While certainly not advocating for the invasion of neighboring countries(!) - there is a place within our profession for those who are fierce in their determination and unwillingness to compromise that work must be done well.
A few observations:
- Individuals who will accept nothing less than a high standard of work tend to get it – and get it consistently
- Knowing what good work is provides a benchmark to be reached
- The practice of having projects peer reviewed inculcates a sense of accountability and the expectation of good work. Many architects are passionate about what they do and knowing it will be subject to another’s appraisal can be a great motivator.
MORE AND LESS THAN YOU SEE
Signage consulting has developed into Wayfinding, the art and science where professionals seek easily understood and intuitive ways to guide people through a facility or campus using graphic communication.
In our flattening world with international teams and projects, it is not uncommon for people from around the world to either contribute to or use your documents. Graphical information can transcend cultural and language differences to better communicate ideas, instructions, and intent.
Information today has also become cheap in the sense that one can copy and paste with little or no understanding of what the information actually means or how it fits. The inclusion of placeholder drawing details from standards libraries or from other projects can provide an appearance of document completion but too often results in an accumulation of unrelated and uncoordinated information. By contrast, the purposeful absence of, or incompleteness – also referred to as “holes” in drawings or models can be an invaluable indicator of issues needing to be thought through or a lack of specific information.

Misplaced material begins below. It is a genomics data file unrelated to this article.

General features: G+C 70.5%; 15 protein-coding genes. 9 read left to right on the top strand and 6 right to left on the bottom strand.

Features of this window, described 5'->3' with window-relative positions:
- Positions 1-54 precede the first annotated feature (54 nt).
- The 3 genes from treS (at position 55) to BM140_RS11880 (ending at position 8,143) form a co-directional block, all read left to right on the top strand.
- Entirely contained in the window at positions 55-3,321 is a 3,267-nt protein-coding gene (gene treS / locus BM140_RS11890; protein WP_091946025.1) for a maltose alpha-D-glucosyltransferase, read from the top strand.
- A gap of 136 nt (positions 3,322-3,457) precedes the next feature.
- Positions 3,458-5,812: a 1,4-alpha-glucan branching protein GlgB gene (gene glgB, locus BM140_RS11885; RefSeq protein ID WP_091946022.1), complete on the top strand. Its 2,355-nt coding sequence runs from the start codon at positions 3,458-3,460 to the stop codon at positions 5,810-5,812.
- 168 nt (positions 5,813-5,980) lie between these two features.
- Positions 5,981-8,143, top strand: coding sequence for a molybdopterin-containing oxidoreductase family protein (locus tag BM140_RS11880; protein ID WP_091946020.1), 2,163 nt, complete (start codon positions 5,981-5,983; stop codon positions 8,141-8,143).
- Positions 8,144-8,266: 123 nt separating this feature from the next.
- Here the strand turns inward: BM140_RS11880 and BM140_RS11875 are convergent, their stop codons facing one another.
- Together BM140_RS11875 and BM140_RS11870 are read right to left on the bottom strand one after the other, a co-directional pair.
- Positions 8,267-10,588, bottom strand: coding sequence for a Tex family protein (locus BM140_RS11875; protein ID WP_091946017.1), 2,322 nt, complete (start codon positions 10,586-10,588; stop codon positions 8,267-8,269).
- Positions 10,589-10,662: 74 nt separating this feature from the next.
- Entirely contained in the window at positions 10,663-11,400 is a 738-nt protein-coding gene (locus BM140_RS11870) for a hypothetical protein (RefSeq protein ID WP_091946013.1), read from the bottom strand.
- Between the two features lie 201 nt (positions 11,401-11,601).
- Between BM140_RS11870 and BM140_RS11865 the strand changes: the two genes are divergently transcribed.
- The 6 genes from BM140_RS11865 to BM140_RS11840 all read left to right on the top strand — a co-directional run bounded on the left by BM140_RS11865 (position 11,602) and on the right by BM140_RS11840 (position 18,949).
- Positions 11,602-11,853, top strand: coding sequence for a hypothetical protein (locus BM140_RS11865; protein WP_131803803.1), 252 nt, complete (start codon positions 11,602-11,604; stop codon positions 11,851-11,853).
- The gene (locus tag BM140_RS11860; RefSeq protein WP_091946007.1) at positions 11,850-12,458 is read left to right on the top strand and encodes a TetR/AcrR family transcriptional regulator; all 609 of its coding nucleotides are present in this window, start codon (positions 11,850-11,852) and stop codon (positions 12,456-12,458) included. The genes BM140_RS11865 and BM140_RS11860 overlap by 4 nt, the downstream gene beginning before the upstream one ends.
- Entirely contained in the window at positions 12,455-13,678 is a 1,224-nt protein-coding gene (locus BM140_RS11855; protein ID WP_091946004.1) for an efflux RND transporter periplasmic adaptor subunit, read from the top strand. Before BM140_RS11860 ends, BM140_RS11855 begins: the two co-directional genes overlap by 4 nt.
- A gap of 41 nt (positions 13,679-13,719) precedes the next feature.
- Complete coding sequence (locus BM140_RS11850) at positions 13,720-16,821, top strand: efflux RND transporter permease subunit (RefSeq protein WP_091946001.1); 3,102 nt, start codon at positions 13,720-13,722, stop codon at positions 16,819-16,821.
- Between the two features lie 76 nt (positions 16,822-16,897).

If you don’t know it, don’t model it or draw it.
Engendering quality into our processes and products of service requires understanding how to better work and communicate with clients, upstream customers (consultants), and downstream customers (contractors and code officials) by considering how they will utilize our work products – and some ongoing thought on how to improve their experience.
Some thoughts for making improvements:
- Understand that quality is dependent on each preceding action
- Prevent mistakes from happening versus detecting & correcting later
- Plan and design it into the ways that you work
- Recognize the inter-dependencies between tasks and choreograph them.
- Know what your consultants need – as well as when they need it, to do their work well.
- Produce work products that are visually uncluttered, intuitive to navigate, and attractive
In my experience, quality project delivery is difficult to precisely define and measure but I seem to know it when I see it. With pressure increasing to meet shrinking schedules and the firm’s financial goals, it is still worthwhile and a lot of fun to pursue excellence in every aspect of the work one does.
There are presentations available on this website which you can view or download, detailing specific documenting methodologies and project management approaches. Many of them are also discussed in depth in the chapter 10.6 Construction Drawings section of The Architect's Handbook of Professional Practice - 15th Edition – www.wiley.com.